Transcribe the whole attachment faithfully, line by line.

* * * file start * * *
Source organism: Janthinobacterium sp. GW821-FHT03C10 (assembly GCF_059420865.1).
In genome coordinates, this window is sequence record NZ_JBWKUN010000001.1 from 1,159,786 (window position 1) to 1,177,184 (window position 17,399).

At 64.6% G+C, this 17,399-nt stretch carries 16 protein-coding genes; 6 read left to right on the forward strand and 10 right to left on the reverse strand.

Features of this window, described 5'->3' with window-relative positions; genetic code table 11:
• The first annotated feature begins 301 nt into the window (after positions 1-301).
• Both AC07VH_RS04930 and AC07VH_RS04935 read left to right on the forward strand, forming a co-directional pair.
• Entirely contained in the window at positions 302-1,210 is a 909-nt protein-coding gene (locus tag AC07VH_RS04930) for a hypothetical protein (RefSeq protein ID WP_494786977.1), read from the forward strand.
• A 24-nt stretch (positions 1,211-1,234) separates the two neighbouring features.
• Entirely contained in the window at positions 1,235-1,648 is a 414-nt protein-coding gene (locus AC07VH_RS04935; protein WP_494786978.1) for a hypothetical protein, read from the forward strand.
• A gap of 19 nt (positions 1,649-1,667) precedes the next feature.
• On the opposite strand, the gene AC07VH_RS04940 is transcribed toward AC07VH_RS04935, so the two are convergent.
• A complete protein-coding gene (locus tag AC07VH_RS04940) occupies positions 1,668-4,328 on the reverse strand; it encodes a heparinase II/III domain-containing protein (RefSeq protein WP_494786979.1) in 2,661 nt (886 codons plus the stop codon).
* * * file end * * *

Source organism: Janthinobacterium sp. GW821-FHT03C10 (assembly GCF_059420865.1).
In genome coordinates, this window is sequence record NZ_JBWKUN010000001.1 from 1,159,786 (window position 1) to 1,177,184 (window position 17,399).

At 64.6% G+C, this 17,399-nt stretch carries 16 protein-coding genes; 6 read left to right on the forward strand and 10 right to left on the reverse strand.

Features of this window, described 5'->3' with window-relative positions; genetic code table 11:
• The first annotated feature begins 301 nt into the window (after positions 1-301).
• Both AC07VH_RS04930 and AC07VH_RS04935 read left to right on the forward strand, forming a co-directional pair.
• Entirely contained in the window at positions 302-1,210 is a 909-nt protein-coding gene (locus tag AC07VH_RS04930) for a hypothetical protein (RefSeq protein ID WP_494786977.1), read from the forward strand.
• A 24-nt stretch (positions 1,211-1,234) separates the two neighbouring features.
• Entirely contained in the window at positions 1,235-1,648 is a 414-nt protein-coding gene (locus AC07VH_RS04935; protein WP_494786978.1) for a hypothetical protein, read from the forward strand.
• A gap of 19 nt (positions 1,649-1,667) precedes the next feature.
• On the opposite strand, the gene AC07VH_RS04940 is transcribed toward AC07VH_RS04935, so the two are convergent.
• A complete protein-coding gene (locus tag AC07VH_RS04940) occupies positions 1,668-4,328 on the reverse strand; it encodes a heparinase II/III domain-containing protein (RefSeq protein WP_494786979.1) in 2,661 nt (886 codons plus the stop codon).